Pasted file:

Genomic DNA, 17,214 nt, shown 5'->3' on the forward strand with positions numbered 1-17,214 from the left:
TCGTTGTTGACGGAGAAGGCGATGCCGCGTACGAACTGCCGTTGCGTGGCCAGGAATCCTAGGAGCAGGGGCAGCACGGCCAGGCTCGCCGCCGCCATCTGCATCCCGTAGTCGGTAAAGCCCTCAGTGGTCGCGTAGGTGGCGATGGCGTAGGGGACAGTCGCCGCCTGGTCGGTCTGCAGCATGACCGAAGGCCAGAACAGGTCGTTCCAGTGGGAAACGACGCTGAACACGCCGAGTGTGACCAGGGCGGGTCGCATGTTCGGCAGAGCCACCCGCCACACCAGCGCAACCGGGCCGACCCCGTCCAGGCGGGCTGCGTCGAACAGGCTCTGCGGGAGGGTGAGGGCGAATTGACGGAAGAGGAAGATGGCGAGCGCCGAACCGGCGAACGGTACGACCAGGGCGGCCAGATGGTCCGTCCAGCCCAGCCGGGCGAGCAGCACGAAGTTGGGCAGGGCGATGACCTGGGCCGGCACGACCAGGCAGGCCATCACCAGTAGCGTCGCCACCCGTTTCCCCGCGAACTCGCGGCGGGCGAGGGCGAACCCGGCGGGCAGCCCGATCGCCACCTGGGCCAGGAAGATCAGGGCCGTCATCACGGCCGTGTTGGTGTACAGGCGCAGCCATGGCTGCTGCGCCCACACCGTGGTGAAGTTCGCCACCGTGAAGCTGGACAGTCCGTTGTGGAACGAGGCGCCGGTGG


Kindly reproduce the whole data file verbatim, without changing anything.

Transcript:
Genomic DNA, 17,214 nt, shown 5'->3' on the forward strand with positions numbered 1-17,214 from the left:
TCGTTGTTGACGGAGAAGGCGATGCCGCGTACGAACTGCCGTTGCGTGGCCAGGAATCCTAGGAGCAGGGGCAGCACGGCCAGGCTCGCCGCCGCCATCTGCATCCCGTAGTCGGTAAAGCCCTCAGTGGTCGCGTAGGTGGCGATGGCGTAGGGGACAGTCGCCGCCTGGTCGGTCTGCAGCATGACCGAAGGCCAGAACAGGTCGTTCCAGTGGGAAACGACGCTGAACACGCCGAGTGTGACCAGGGCGGGTCGCATGTTCGGCAGAGCCACCCGCCACACCAGCGCAACCGGGCCGACCCCGTCCAGGCGGGCTGCGTCGAACAGGCTCTGCGGGAGGGTGAGGGCGAATTGACGGAAGAGGAAGATGGCGAGCGCCGAACCGGCGAACGGTACGACCAGGGCGGCCAGATGGTCCGTCCAGCCCAGCCGGGCGAGCAGCACGAAGTTGGGCAGGGCGATGACCTGGGCCGGCACGACCAGGCAGGCCATCACCAGTAGCGTCGCCACCCGTTTCCCCGCGAACTCGCGGCGGGCGAGGGCGAACCCGGCGGGCAGCCCGATCGCCACCTGGGCCAGGAAGATCAGGGCCGTCATCACGGCCGTGTTGGTGTACAGGCGCAGCCATGGCTGCTGCGCCCACACCGTGGTGAAGTTCGCCACCGTGAAGCTGGACAGTCCGTTGTGGAACGAGGCGCCGGTGG